Stepping up to the plate is exactly what McBride did one stormy Thursday in Philadelphia. That night, another former student body president would become the first woman to accept a major party nomination for president of the United States. But Hillary Clinton wasn’t the only woman to strike cracks into the glass ceiling. As the first trans woman to speak at a national political convention, McBride made history.
“I was certainly nervous but the moment I walked out and felt the love, warmth, and support, I was at ease,” she said. “Throughout the entire speech I could see the entire delegation from my home state of Delaware standing just off to the right of the television cameras. And standing with the delegation were my parents. It was a profound experience for me, to see them, see that space, that arena applaud their child and their child’s identity and people like their child just four years after being convinced that we would be rejected in every sense of the word.”
Thunderous applause followed McBride’s speech, the arena erupting in appreciation of her moving address. When she stepped off stage, McBride was met with a long embrace by an older trans woman, someone she had met a year earlier.
“While she was holding on, I couldn’t help but think of all of the history this woman had seen. All of the pain, the heartache, the fighting and marching all of the years that she had thought there was no way society could embrace her for who she is,” she said. “But here she was, one of 28 openly transgender delegates at a national political convention — the most in history — just having seen a young transgender person stand on stage and declare that they are a proud transgender American. I was moved by how far we have come, by all the people that have fought and given so much to get us where we are.”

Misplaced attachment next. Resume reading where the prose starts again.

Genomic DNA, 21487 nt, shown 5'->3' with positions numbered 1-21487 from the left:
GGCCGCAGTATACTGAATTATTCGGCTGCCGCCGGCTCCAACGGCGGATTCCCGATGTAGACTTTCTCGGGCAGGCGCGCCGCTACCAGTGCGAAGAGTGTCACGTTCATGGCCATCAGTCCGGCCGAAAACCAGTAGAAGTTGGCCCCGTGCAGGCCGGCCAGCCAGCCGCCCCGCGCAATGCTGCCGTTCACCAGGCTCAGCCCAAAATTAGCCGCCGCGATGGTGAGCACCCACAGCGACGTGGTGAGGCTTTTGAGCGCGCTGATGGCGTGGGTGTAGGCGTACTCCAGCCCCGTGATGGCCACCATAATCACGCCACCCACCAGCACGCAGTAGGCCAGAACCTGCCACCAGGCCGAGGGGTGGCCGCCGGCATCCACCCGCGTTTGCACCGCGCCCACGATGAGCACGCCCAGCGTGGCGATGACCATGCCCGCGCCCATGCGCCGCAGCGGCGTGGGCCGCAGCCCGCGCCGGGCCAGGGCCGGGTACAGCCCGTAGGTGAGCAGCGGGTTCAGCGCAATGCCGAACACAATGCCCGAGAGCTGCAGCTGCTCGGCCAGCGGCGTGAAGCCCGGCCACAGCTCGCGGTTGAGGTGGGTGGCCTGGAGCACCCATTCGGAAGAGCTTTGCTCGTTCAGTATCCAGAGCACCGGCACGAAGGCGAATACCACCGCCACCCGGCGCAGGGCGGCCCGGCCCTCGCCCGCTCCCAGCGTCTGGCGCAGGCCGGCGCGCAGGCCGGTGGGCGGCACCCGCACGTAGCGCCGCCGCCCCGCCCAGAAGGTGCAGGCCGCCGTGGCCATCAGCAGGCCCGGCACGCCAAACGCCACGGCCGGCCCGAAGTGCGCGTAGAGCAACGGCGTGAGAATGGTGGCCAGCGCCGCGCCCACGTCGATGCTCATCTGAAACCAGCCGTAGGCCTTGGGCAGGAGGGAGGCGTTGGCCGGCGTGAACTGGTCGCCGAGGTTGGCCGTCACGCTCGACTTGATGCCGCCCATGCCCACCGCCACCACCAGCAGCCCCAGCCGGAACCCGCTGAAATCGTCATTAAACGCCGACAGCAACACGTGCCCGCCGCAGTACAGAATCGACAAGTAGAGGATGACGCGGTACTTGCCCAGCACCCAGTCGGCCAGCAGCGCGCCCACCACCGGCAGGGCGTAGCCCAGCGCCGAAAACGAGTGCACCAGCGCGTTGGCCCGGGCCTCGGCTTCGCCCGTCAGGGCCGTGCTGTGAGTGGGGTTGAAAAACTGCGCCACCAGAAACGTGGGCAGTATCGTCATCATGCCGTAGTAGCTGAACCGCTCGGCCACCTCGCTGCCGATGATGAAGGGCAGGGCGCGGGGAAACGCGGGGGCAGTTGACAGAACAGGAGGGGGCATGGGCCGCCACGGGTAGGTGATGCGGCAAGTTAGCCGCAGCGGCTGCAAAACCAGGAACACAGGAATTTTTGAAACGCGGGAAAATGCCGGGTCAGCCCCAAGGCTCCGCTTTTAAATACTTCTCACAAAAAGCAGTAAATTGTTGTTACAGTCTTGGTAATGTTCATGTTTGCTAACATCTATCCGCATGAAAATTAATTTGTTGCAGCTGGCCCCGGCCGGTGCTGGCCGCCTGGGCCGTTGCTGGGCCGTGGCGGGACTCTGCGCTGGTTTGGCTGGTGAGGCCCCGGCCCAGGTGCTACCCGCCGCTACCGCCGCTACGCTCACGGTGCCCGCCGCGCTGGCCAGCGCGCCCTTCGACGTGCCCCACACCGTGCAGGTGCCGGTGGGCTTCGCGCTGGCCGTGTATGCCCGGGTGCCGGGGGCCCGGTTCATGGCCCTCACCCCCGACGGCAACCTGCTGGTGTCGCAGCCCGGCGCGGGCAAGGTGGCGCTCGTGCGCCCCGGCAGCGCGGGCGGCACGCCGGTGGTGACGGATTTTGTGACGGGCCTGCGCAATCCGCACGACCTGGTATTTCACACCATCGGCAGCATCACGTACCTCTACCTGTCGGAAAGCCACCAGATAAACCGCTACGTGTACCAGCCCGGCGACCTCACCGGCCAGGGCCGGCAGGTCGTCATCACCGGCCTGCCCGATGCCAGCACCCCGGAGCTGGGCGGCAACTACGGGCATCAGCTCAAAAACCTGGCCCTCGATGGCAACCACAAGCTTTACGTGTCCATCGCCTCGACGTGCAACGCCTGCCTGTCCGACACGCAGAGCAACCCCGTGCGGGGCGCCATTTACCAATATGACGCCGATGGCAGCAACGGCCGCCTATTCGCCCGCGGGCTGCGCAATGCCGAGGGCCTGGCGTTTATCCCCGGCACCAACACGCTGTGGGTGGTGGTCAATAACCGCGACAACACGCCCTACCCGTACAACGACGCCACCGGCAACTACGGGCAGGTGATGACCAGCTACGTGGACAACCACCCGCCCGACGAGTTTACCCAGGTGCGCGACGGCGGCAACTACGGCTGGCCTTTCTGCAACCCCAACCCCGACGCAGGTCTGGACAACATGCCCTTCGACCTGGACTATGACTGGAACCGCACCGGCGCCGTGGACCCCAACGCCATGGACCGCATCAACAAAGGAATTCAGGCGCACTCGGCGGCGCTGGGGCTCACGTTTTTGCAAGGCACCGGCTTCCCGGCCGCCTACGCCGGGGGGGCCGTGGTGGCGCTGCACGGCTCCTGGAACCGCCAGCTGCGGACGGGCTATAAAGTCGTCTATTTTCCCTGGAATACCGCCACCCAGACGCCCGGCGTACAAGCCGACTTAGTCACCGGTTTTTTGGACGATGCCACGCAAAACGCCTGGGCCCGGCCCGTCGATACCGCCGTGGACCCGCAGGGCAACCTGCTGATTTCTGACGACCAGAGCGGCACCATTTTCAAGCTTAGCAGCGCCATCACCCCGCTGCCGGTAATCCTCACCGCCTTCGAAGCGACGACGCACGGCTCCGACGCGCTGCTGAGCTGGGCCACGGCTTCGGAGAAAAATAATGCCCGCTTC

The force of her words would not stop at the doors of the convention center. Her message would soon reach millions of LGBTQ youth in the following days, as the gravity of the moment continued to captivate airwaves, newspapers, and magazines.
“Somewhere out there, there is a young person who is struggling with who they are and instead of seeing their identity reflected to them as a joke in a comedy or dead body in a drama, they were seeing someone stand on stage and declare that they were proud of who they are and that they are proud to be transgender. That was really an honor to be a part of a moment like that,” McBride said.
Her current role as the National Press Secretary at the Human Rights Campaign underscores that the work isn’t over for McBride after one monumental speech or one term as student body president. McBride credits LGBTQ icons such as Sylvia Rivera and Marsha P. Johnson for driving her daily activism. In recognizing the intersectional history of the movement, McBride seeks to center the voices of people of color and underprivileged.
“The change that we have witnessed in the last several years gives us hope for what we can and will achieve moving forward. I'm not giving up [...] because I know things will be different if we fight for it and work for it,” she said.
This article is a part of a series covering amazing women paving the way for others to achieve. NCLC and Running Start are cohosting a national summit in February designed to celebrate the work of women student body presidents and inspire more women to run. There is still time to register for the Campus Women Lead summit! Contact us at firstname.lastname@example.org and you, too, can gain the tools to become a more effective woman student body leader.